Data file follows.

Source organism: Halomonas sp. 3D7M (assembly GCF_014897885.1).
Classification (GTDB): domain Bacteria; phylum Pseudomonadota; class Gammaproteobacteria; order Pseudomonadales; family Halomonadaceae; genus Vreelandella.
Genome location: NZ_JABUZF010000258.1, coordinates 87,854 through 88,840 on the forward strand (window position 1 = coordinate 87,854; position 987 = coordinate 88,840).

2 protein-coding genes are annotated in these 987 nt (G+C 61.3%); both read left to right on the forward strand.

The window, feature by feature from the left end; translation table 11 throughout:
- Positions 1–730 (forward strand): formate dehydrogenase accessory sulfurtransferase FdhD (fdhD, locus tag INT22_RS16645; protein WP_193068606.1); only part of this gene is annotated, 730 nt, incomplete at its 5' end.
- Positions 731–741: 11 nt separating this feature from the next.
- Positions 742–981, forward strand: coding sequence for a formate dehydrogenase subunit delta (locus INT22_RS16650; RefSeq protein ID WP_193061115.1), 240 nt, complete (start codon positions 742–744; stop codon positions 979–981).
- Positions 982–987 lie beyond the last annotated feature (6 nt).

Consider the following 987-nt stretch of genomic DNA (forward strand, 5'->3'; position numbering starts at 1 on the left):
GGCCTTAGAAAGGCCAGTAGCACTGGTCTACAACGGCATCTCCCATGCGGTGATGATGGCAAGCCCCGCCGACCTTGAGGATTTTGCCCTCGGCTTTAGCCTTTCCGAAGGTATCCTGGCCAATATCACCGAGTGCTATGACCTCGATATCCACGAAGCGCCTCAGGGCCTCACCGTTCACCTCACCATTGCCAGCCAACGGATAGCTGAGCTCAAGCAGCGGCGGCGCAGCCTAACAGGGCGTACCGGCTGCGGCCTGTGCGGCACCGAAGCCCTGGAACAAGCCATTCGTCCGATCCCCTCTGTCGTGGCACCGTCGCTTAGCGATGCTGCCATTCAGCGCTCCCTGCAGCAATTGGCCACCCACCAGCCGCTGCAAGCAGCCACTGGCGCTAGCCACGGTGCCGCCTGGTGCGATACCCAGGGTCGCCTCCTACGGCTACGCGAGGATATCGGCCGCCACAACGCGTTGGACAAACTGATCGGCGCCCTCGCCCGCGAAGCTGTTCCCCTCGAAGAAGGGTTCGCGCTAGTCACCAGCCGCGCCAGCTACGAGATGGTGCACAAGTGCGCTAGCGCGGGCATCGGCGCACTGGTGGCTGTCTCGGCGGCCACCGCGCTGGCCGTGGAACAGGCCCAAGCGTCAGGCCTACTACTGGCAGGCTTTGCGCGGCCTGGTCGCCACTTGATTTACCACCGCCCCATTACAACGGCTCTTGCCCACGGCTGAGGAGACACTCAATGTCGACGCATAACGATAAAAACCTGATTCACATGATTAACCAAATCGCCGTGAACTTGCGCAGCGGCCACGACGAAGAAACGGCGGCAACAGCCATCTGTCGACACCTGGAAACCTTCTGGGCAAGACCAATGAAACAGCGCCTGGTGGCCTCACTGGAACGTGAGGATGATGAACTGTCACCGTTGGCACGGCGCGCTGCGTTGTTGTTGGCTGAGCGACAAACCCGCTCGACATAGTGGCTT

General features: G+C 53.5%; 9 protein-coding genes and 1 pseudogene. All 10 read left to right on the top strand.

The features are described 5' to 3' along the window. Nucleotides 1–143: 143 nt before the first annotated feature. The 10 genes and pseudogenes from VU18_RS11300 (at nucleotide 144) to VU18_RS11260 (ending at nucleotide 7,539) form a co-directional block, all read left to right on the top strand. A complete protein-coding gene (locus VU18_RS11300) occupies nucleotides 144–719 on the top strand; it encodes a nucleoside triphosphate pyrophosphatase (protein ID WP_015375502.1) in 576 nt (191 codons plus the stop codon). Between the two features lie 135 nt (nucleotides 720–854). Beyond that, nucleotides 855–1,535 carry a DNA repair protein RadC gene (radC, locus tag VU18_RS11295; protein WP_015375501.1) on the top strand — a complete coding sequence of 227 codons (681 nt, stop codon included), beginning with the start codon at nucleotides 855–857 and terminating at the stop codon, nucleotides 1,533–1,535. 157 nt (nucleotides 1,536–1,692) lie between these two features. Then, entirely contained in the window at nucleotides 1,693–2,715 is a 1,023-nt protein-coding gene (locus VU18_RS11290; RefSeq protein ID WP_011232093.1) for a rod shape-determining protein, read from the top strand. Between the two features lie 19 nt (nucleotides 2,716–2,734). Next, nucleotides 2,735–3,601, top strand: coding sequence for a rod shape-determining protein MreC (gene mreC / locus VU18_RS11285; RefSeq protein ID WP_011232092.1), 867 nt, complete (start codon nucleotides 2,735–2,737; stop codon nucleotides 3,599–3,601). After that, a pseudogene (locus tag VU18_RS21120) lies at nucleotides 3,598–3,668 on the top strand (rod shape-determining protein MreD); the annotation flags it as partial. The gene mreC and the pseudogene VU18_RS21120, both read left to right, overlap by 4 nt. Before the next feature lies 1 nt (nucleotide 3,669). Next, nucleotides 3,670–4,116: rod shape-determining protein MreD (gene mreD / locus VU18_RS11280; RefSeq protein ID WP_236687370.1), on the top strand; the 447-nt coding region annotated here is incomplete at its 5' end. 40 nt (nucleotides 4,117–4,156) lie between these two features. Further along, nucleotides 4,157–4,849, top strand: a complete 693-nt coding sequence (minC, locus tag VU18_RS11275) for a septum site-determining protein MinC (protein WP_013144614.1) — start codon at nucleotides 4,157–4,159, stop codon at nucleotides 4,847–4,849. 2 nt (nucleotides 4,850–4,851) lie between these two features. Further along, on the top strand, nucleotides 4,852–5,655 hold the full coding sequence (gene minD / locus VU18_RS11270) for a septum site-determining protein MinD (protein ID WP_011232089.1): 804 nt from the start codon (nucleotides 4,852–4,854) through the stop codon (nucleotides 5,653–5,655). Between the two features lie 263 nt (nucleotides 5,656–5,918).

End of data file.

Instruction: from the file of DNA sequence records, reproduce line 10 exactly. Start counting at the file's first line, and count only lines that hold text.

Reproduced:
Consider the following 987-nt stretch of genomic DNA (forward strand, 5'->3'; position numbering starts at 1 on the left):